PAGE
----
Following the Great Resignation of 2023 in the US, many countries globally have seen a rising trend of continued resignations by Gen Z and millennial workers. Most recently, a future-of-work expert, Ravin Jesuthasan, told Business Insider at the World Economic Forum that Gen Z wants to work to live rather than live to work. According to Jesuthasan, this is because they have seen how much previous generations have suffered under the current job market. People work extremely hard and never seem to be repaid in kind.
There are multiple reasons why some companies are struggling to retain young workers. It’s almost inevitable considering how millennials and Gen Z are the first generations with less wealth than their parents after joining the workforce. Inflation, debt, poor economic policies, corporate greed, and global events have led to a worldwide recession.
Companies can take measures to entice younger workers to remain within the company for many years and ensure their tenure is valuable to both the worker and the company. But first, they need to understand the most common reasons workers wilfully leave employment, even in a recession.
1. No room for development
Career growth is an important part of employees working in their preferred industry. When you call in a candidate for an interview, ensure you point out what development or career growth opportunities are available within the company. This applies to young people attending industrial attachment. If they don’t get a paid opportunity with upward mobility in the company, they will leave as soon as they get a job that meets their development needs. A job with no room for growth, even if it’s just a salary increase with more duties, will not keep an employee longer than a few years.
When employees stay because they have no choice, they will often become demotivated and even take on secondary gigs. This can easily lead to burnout and a poor work-life balance. A company shouldn’t aim to be a placeholder for young talent, but more of a stepping stone to their success. Some companies hire interns fresh out of college and refuse to absorb them. They are willing to extend internships with no extra stipends or benefits but still require them to work full-time or overtime. As soon as the internship ends, they will leave to try their luck elsewhere. This is exploitative and young people no longer want to work for nothing.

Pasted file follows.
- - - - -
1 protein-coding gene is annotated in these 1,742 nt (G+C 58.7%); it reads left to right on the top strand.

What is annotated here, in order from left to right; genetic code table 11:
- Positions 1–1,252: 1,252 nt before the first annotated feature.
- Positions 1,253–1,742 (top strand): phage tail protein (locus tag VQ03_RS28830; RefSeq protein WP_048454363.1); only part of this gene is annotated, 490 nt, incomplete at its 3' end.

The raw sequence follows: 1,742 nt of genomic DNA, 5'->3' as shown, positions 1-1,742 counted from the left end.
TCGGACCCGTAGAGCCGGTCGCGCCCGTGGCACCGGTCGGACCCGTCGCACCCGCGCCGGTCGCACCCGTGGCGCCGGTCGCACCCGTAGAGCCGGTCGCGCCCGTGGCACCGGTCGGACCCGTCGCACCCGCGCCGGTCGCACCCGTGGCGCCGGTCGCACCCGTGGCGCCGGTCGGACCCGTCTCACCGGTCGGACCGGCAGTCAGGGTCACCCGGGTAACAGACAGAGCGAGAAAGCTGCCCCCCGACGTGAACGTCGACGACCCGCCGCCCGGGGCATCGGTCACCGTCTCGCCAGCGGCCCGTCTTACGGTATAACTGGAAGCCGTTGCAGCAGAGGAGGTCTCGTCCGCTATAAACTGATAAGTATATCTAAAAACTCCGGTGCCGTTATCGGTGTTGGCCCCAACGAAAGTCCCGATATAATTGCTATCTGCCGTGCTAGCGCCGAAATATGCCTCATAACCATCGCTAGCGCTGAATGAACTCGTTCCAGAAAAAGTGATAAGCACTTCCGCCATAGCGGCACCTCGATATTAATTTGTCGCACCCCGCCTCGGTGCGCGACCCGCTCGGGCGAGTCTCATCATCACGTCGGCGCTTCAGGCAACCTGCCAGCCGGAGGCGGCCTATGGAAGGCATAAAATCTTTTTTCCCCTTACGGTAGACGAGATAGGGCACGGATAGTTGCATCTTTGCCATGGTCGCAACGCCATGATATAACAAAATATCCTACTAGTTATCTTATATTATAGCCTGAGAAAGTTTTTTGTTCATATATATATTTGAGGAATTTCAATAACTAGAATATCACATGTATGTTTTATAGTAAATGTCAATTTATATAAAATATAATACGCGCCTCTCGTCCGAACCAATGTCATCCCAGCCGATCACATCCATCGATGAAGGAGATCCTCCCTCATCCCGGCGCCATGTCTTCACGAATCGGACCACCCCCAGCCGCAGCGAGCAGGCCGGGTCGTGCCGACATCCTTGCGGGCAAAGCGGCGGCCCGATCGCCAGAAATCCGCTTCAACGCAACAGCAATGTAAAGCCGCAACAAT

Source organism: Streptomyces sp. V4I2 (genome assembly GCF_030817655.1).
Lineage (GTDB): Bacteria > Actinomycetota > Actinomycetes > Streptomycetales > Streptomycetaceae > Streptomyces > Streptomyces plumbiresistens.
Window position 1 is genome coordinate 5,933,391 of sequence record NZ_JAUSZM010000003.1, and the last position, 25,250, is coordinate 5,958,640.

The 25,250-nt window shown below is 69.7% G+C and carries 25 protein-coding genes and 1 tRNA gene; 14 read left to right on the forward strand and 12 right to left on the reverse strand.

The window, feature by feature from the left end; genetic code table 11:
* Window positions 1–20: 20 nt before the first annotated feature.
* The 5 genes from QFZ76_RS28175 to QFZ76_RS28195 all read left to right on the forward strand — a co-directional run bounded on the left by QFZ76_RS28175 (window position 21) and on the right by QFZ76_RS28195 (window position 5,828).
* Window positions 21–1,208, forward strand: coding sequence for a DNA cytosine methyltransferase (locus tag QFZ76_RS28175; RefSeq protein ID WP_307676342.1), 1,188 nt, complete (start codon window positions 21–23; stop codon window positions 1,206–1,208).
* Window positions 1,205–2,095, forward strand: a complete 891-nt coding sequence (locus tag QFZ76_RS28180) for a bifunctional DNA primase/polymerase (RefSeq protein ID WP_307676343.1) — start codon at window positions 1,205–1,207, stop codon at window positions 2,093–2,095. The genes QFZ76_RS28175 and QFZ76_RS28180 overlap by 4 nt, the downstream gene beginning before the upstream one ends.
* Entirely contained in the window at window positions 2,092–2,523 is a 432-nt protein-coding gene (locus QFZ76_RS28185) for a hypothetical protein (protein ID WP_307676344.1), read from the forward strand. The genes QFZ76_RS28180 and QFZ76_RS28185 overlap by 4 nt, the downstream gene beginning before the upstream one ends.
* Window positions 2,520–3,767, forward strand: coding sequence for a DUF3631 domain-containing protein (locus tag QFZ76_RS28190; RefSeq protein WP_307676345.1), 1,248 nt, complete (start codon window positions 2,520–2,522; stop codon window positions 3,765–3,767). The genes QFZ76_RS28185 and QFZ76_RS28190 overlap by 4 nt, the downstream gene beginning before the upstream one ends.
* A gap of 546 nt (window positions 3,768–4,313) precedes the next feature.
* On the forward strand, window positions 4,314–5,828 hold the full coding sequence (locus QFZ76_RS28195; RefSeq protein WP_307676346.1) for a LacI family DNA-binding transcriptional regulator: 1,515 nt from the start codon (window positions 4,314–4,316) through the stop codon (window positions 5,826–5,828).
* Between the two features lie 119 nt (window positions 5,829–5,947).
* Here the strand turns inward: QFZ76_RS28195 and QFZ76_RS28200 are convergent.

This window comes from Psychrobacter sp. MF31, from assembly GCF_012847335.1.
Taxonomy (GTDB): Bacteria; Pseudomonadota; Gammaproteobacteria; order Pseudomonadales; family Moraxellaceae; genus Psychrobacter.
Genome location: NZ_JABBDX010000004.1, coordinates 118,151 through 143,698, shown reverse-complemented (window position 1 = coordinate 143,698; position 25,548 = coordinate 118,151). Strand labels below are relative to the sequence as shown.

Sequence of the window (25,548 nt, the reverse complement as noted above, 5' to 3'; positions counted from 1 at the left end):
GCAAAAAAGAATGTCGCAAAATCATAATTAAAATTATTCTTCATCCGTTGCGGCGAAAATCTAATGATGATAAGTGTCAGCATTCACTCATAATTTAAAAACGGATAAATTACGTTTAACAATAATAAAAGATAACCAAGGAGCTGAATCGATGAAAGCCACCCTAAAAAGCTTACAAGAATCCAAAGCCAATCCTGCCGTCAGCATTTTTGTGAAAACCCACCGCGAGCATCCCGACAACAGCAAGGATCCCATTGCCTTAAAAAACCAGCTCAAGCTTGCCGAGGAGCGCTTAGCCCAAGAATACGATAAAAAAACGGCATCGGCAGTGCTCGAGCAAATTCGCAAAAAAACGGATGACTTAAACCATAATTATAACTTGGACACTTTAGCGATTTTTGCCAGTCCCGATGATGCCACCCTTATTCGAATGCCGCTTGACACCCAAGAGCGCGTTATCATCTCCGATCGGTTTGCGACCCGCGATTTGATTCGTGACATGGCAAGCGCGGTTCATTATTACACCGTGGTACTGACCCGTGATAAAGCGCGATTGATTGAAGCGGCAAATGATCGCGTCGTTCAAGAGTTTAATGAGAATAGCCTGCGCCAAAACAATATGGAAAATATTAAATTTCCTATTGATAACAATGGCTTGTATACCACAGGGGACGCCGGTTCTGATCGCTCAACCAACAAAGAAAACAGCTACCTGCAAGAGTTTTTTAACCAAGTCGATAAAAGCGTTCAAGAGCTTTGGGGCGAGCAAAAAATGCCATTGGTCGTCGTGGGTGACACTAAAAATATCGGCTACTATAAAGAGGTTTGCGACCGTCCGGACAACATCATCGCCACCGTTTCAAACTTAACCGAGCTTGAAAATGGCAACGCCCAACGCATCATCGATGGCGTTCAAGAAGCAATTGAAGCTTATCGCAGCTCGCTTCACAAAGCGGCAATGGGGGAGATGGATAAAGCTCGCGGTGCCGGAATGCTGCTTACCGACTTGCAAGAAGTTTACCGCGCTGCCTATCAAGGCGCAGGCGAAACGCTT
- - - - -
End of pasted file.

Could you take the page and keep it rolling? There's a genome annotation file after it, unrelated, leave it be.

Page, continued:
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2. Lack of job security
Current employment trends skew towards contract or gig workers. Even though younger workers may not seek long-term employment, they want their time at a company to be well-compensated and give them more skills to remain hireable. The job security younger workers require also refers to not having a revolving door of coworkers. When a job has a high turnover rate, it’s a sign that a company has a toxic culture or poor business practices. Young workers want mentorship, cooperation, and peers who can grow with them. They don’t care for needlessly competitive environments. Career Tips: How To Fast Track Your Way To A Job Promotion
3. Job rigidity
Many times, a role will naturally evolve but sometimes the extra work given has no value to the resume of a worker. This happens when there are coworkers who get supervisory positions but they don’t understand the fields they’re overseeing. For example, an older worker who has worked in sales for most of their career is put in charge of digital marketing. Whenever they make decisions, they sometimes don’t work out and younger workers with a better grasp of social media spend more time fixing the errors rather than focusing on their jobs. In addition, they also have ideas or projects turned down because the person in charge doesn’t understand the need for them. They also try to gatekeep resources.
When this happens, young workers will try to strictly stick to their job description where they don’t get more work experience. When companies don’t incentivize innovation and growth, these younger workers will leave. Companies can ensure that the chain of command for different roles is given based on expertise and work experience. They can also pay workers to get formal training where they can apply what they learn to their jobs. When you keep your employees hireable, they will be more likely to remain with you. 6 Reasons Why You Need To Learn Skills Outside Your Job
4. Lack of positive reinforcement
Many workers require constructive criticism to know where they can improve and what they’re already doing right. Whenever companies do period reviews, it’s important for the meeting to be held between the worker and their direct supervisor. Ensure this isn’t relegated to a faceless HR manager as we saw in this viral video. Brittany Pietsch worked for Cloudflare, an IT company, and found out she was about to be fired. When her call finally came through, she recorded it and uploaded it to TikTok. Company reps told Pietsch that she hadn’t met company expectations. She demanded specifics and the reps didn’t have any concrete answers for her. The Cloudflare CEO, responded later that no employee should be surprised that they’re underperforming.
When a company shows signs of constantly getting rid of people without concrete reasons, workers will find other jobs. It’s necessary for to ensure that your employees don’t feel like they’re in the dark. Young workers don’t need constant praise. However, they also don’t want to be blindsided if they’re doing something wrong. They also need to see the fruits of their labour. Show them direct results or benefits of what they’re doing for the company.
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